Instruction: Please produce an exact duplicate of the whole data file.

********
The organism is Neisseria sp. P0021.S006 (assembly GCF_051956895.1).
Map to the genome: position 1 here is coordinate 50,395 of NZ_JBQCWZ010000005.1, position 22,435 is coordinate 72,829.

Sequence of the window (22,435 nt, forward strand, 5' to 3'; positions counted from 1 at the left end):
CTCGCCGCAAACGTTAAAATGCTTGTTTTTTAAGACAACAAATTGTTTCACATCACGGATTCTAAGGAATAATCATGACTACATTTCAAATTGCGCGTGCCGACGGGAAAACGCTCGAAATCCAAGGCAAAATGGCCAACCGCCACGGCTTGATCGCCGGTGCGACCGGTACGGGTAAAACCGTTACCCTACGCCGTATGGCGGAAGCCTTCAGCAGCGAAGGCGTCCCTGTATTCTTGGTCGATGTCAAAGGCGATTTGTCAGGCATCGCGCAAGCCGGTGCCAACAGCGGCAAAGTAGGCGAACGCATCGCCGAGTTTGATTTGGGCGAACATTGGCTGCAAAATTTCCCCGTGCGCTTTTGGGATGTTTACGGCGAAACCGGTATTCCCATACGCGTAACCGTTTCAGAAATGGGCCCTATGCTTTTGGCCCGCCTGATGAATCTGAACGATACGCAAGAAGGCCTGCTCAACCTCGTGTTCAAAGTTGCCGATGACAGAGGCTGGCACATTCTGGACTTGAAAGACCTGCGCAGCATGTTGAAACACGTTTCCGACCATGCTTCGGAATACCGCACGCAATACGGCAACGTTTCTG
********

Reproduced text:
The organism is Neisseria sp. P0021.S006 (assembly GCF_051956895.1).
Map to the genome: position 1 here is coordinate 50,395 of NZ_JBQCWZ010000005.1, position 22,435 is coordinate 72,829.

Sequence of the window (22,435 nt, forward strand, 5' to 3'; positions counted from 1 at the left end):
CTCGCCGCAAACGTTAAAATGCTTGTTTTTTAAGACAACAAATTGTTTCACATCACGGATTCTAAGGAATAATCATGACTACATTTCAAATTGCGCGTGCCGACGGGAAAACGCTCGAAATCCAAGGCAAAATGGCCAACCGCCACGGCTTGATCGCCGGTGCGACCGGTACGGGTAAAACCGTTACCCTACGCCGTATGGCGGAAGCCTTCAGCAGCGAAGGCGTCCCTGTATTCTTGGTCGATGTCAAAGGCGATTTGTCAGGCATCGCGCAAGCCGGTGCCAACAGCGGCAAAGTAGGCGAACGCATCGCCGAGTTTGATTTGGGCGAACATTGGCTGCAAAATTTCCCCGTGCGCTTTTGGGATGTTTACGGCGAAACCGGTATTCCCATACGCGTAACCGTTTCAGAAATGGGCCCTATGCTTTTGGCCCGCCTGATGAATCTGAACGATACGCAAGAAGGCCTGCTCAACCTCGTGTTCAAAGTTGCCGATGACAGAGGCTGGCACATTCTGGACTTGAAAGACCTGCGCAGCATGTTGAAACACGTTTCCGACCATGCTTCGGAATACCGCACGCAATACGGCAACGTTTCTG